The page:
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Re: Overheard at Work: The Anti-Antimustachian Edition
« Reply #1245 on: May 16, 2019, 10:27:51 PM »
I strongly suspect the kind of American who asks "is it safe in [country]" are the same kind of Americans who are scared to come to any large American city. I'm always running into tourists from Iowa or someplace that got on the wrong train and freaked out because they ended up in a "bad" neighborhood, which usually means "nothing actually happened to us but we're scared of black people and therefore felt threatened." Mind you, the same thing happens with tourists from Canada and Finland and etc. because they think the US is like a cross between The Wire, The Sopranos, and Breaking Bad and they're just waiting for a gun battle to break out at any moment.

Hirondelle

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Re: Overheard at Work: The Anti-Antimustachian Edition
« Reply #1246 on: May 17, 2019, 12:15:13 AM »
My mom thinks it's dangerous to leave the US.

Many of us who live outside the US think that the US is a very dangerous place to live. Way too many people carrying guns, frequent school shootings, etc.

Exactly my thoughts every time an American asks me "But how's the safety in [foreign place that's not destructed by war]?"

I also find it extremely interesting how many people report on their travels with "[insert any city/country] was a great city, felt very safe!", like that's part of your holiday pleasure evaluation?

I guess feeling unsafe would kind of ruin the holiday, but how many places are actually unsafe? I don't feel unsafe very often, not abroad and not at home. I have travelled a lot on my own and of course as a woman you watch your back but nothing bad has ever happened.


Sure feeling unsafe would ruin a trip, but that's exactly where my surprise comes from. I would only mention it if I felt actively unsafe during some part of the trip (e.g. your Miami-example).

I spent quite some time in the US (and many other countries) and generally felt very safe, even in some more 'rough' neighbourhoods that I frequented while living there. The only time I felt actively unsafe was when there was a bunch of homeless junks approaching me and my family in SF. They were shouting at me specifically so I was glad I was with family rather than alone.

Alfred J Quack

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Re: Overheard at Work: The Anti-Antimustachian Edition
« Reply #1247 on: May 17, 2019, 12:40:19 AM »
I strongly suspect the kind of American who asks "is it safe in [country]" are the same kind of Americans who are scared to come to any large American city. I'm always running into tourists from Iowa or someplace that got on the wrong train and freaked out because they ended up in a "bad" neighborhood, which usually means "nothing actually happened to us but we're scared of black people and therefore felt threatened." Mind you, the same thing happens with tourists from Canada and Finland and etc. because they think the US is like a cross between The Wire, The Sopranos, and Breaking Bad and they're just waiting for a gun battle to break out at any moment.
This is so true!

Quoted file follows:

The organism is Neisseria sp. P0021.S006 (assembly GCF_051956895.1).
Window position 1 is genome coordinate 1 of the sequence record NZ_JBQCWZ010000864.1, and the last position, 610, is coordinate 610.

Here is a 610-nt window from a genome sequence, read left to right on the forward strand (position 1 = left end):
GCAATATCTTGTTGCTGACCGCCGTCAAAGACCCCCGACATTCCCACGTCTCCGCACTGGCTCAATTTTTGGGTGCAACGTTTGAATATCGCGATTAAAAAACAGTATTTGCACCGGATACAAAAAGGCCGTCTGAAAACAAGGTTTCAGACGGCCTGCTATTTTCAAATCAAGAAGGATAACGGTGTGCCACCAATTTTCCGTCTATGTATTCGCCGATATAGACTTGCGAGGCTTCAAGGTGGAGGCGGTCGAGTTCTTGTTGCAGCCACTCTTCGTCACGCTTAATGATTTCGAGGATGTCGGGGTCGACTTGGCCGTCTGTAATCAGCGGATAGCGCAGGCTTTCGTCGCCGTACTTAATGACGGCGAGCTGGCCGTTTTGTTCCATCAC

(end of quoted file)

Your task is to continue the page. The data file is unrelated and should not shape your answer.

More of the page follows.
Although I don't think they feel threatened, but rather insecure about their position as they are suddenly the minority.

LennStar

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Re: Overheard at Work: The Anti-Antimustachian Edition
« Reply #1248 on: May 17, 2019, 01:27:43 AM »
My mom thinks it's dangerous to leave the US.

Many of us who live outside the US think that the US is a very dangerous place to live. Way too many people carrying guns, frequent school shootings, etc.

(Average) The police of New York (8 million people) kills more people per day than the police of whole Germany (80 million people) - in a year.

In Germany, car traffic kills 10 times more people as get murdered.
The US has 5 times the murder rate.
And in the car country of the world, USA, roughly the same number of people die from gun accidents as car accidents. (30K)
In Germany there are roughly 800 death by guns per year - 90% of them suicides.

Parizade

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Re: Overheard at Work: The Anti-Antimustachian Edition
« Reply #1249 on: May 17, 2019, 01:56:14 AM »
I'm always running into tourists from Iowa or someplace that got on the wrong train and freaked out because they ended up in a "bad" neighborhood, which usually means "nothing actually happened to us but we're scared of black people and therefore felt threatened."

I live on the border of Iowa and Minnesota, some people here can't believe I'm planning to spend the winter in Mexico next year because Mexico is supposedly so dangerous.

First, I will be in Yucatan, the safest state in Mexico with LESS violent crime per capita than Iowa or Minnesota.

Secondly, the National Guard had to be called up in Minnesota TWICE over this past winter to rescue stranded motorists during severe ice and snowstorms. Children were freezing to death in their own backyards. People were dying in their homes from carbon monoxide because furnace vents were being blocked by ice and snow. Blocked dryer vents were causing housefires.

But Mexico is too dangerous???!!!

I also plan to get as much of my medical care as possible while I am down there. Healthcare in Merida is world class quality with a significantly lower price tag.